TK: No, no. Definitely not. I think she works from such a strong instinctual level...she's not an intellectual, but she's incredibly smart. Her interest is really not too much outside her own community in terms of knowledge. She's fascinated by knowledge of the land, she's fascinated by knowledge of the language, she's fascinating by knowledge of their own history. Her world is really strongly within her culture and her homeland. But she's got very strong instincts as a cop in sort of reading people, gauging situations.I don't think she'd be fascinated by studying psychology, you know what I mean? Obviously she's had to. She had to go and train as a cop. She's lived in the city. It's not like she's ever been there. But in terms of settling her life and finding herself, this is her home. This is where she's comfortable.
PW: But at least this time in the city, she can stay more grounded and focused because she isn't dealing with her own missing child, don't you think?
PW: When she was looking for Hannah, she said she couldn't feel what was going on, that she had lost her instincts.
TK: My sense is that's because it was related to that intense fear around the well-being of her daughter. That's what became so disorienting. I think if she had been looking for another kid, she'd have been on. But because it was her daughter, she was so full of fear. That's sort of the climax of "North of 60," filming that trilogy. In terms of as an actor.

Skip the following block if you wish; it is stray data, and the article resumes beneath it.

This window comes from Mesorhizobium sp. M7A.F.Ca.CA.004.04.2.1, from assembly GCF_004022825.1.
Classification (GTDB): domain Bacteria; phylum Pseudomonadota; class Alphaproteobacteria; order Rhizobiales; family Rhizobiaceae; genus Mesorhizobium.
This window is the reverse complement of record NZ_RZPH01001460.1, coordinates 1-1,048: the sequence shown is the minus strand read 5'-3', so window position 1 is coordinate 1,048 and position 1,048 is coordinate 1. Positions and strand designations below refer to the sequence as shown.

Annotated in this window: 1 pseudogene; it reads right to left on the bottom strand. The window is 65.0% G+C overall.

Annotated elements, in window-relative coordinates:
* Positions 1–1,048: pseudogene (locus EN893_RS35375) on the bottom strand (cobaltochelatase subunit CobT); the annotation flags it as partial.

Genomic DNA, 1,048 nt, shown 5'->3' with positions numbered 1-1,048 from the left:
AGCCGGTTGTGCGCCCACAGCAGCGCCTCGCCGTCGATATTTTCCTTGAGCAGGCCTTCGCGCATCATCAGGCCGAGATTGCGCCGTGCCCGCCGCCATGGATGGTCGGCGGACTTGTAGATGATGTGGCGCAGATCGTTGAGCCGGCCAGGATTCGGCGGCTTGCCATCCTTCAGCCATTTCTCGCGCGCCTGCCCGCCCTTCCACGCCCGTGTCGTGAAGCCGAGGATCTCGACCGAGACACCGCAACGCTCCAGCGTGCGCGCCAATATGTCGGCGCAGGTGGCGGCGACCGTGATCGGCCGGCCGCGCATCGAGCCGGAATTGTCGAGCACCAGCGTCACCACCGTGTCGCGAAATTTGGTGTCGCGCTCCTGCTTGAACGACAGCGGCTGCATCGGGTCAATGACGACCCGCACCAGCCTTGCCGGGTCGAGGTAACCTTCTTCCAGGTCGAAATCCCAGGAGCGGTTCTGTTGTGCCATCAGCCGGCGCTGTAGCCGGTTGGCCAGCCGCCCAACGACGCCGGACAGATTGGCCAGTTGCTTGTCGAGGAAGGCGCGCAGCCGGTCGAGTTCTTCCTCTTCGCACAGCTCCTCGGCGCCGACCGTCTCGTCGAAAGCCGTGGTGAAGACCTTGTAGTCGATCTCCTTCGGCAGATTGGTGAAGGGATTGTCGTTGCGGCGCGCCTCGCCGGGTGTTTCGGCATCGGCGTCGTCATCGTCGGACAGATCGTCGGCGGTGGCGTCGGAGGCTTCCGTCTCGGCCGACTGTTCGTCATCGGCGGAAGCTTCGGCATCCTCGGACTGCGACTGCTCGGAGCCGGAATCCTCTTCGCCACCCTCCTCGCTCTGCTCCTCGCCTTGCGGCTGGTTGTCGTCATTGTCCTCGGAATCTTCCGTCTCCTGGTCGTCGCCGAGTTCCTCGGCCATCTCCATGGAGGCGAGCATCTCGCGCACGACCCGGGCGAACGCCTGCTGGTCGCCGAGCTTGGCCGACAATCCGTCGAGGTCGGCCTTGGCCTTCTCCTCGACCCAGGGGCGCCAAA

PW: I hear there's a scene in this movie that was filmed at the same place.
TK: Yeah, at Prince's Island Park. I said, "Oh my god, imagine Michelle walking over this bridge. She'd stop." Michelle would have stopped and made an offering there, because there was that scene there.
PW: But in fact you don't acknowledge Michelle's connection to that location in this movie, do you?
TK: No, we don't. Not for this movie.
FH: Michelle is a fish out of water, as well as Teevee. I thought it was an incredibly poignant examination of a Native in the white justice system, and I was wondering what you thought.
TK: Huge issue. It's a huge, huge issue. I have my own personal feelings; I can't really speak for anyone else. I come from Manitoba, where we have a large, large urban aboriginal population. So it's a huge issue back home.
You know, we had the Aboriginal Justice Inquiry [AJI] back in Manitoba because of the absolute misconduct and injustice. My personal experience has been within an environment where that is real. And also, though, with a government that I think is trying, through several governments. They did bring the AJI alive, and they're looking at implementing recommendations from that. But again, it's a huge issue.